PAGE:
The efficiency of typhoid vaccination in the United States Army, as developed by Colonel Russell, is now a matter of history. That typhoid inoculation results in the production of an effective immunity over a considerable period of time has long since been proved, both experimentally and clinically. On the one hand, agglutinin and bactericidal experiments, and on the other, the vital statistics of the Army since the typhoid inoculation became an order, are quite conclusive.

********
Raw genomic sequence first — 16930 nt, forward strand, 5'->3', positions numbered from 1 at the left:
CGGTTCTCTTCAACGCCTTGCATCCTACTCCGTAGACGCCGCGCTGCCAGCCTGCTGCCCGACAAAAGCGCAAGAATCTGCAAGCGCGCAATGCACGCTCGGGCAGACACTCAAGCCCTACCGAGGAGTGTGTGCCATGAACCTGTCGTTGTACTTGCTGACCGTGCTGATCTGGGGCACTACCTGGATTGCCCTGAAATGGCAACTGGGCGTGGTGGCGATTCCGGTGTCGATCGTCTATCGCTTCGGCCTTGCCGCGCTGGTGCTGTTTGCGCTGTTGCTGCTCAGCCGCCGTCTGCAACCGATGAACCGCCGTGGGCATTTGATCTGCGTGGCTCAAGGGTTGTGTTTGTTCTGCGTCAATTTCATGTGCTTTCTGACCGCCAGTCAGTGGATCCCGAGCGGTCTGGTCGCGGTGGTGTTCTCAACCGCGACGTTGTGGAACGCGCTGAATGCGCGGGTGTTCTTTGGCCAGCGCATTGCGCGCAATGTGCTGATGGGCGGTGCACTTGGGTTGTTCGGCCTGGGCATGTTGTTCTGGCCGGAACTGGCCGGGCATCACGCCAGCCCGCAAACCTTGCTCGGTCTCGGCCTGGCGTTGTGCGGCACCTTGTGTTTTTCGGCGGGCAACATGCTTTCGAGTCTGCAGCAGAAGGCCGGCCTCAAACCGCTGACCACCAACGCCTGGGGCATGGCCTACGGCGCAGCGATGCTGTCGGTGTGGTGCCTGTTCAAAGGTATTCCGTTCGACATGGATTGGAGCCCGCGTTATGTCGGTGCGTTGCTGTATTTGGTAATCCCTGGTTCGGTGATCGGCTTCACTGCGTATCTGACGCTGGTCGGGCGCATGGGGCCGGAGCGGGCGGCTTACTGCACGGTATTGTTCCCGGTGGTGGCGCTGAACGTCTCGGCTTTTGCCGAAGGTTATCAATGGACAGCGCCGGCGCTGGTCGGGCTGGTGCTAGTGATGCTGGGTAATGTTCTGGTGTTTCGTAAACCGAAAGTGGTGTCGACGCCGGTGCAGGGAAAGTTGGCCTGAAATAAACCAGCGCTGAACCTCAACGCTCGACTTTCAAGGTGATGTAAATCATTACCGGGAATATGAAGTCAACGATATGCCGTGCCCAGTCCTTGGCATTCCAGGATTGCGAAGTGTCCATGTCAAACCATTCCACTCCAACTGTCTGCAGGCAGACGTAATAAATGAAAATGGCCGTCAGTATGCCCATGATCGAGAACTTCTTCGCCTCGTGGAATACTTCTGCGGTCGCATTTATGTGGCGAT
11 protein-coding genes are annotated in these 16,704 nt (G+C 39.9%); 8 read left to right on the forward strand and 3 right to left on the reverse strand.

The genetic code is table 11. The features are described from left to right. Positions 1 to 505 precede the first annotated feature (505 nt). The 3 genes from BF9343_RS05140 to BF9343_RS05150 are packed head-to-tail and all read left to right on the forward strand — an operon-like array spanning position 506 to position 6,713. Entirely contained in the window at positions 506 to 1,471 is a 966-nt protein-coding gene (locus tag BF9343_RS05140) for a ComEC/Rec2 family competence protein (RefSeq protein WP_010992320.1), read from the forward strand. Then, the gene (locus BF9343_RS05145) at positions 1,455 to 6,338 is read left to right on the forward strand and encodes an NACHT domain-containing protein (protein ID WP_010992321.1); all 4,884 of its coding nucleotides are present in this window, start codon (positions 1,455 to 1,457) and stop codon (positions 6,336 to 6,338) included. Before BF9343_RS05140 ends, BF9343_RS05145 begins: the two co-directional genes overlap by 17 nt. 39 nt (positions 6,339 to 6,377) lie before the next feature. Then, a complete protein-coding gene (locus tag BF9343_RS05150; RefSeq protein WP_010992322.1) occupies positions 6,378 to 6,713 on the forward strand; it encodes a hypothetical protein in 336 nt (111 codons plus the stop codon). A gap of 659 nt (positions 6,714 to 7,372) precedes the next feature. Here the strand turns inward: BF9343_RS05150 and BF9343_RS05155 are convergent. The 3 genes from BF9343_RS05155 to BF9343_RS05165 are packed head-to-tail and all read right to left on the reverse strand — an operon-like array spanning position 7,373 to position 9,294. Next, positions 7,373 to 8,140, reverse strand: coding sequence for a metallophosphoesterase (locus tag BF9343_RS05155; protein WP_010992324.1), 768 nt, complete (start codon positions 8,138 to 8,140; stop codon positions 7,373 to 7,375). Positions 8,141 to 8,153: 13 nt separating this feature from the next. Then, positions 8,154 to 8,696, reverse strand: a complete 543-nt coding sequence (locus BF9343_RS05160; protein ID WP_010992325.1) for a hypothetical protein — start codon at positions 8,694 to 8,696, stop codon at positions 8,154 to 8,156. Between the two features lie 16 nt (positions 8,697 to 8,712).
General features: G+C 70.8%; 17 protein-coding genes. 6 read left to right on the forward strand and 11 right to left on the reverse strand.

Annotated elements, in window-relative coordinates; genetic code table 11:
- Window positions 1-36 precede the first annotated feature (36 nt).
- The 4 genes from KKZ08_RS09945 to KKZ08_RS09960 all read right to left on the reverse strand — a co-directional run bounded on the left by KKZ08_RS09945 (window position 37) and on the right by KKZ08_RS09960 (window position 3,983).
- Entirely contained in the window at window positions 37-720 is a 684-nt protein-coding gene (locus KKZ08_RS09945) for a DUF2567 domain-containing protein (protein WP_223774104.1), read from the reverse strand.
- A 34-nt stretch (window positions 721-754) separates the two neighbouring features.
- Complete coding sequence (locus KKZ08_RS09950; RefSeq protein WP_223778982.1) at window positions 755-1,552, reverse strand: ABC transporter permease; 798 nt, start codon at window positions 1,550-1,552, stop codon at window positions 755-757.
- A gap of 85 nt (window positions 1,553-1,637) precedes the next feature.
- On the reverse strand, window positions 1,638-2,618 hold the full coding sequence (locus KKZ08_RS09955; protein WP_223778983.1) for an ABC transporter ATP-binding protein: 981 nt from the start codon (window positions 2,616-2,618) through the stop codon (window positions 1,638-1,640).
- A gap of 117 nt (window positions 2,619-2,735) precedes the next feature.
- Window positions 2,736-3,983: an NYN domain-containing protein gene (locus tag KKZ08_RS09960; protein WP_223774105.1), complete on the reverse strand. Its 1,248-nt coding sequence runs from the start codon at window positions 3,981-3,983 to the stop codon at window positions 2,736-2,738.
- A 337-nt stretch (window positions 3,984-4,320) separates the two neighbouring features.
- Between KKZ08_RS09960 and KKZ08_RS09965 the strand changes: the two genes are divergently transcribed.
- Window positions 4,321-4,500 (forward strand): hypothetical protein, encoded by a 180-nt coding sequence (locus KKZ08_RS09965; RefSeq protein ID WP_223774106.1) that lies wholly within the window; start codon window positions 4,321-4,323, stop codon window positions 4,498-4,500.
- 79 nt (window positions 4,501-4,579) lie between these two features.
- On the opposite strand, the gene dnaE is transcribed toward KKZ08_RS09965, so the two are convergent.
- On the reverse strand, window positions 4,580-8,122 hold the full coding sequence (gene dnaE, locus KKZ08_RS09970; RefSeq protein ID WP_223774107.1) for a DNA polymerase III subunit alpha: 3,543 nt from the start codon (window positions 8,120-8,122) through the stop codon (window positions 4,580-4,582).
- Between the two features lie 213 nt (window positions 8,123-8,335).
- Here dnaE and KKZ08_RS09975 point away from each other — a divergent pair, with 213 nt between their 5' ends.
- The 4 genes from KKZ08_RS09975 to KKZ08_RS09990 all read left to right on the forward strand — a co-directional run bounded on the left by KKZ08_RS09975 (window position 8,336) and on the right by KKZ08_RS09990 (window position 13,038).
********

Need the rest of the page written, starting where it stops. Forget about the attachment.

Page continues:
The history of paratyphoid and the mixed inoculations is now being made. There is little reason to doubt that they will be as successful as the typhoid inoculations. To determine to what extent specific agglutinins for the three types of organisms used by the Army were produced by the men inoculated, at the suggestion of Lieutenant-Colonel Whitmore, the series of cases here summarized were studied. The series included men who had had no typhoid or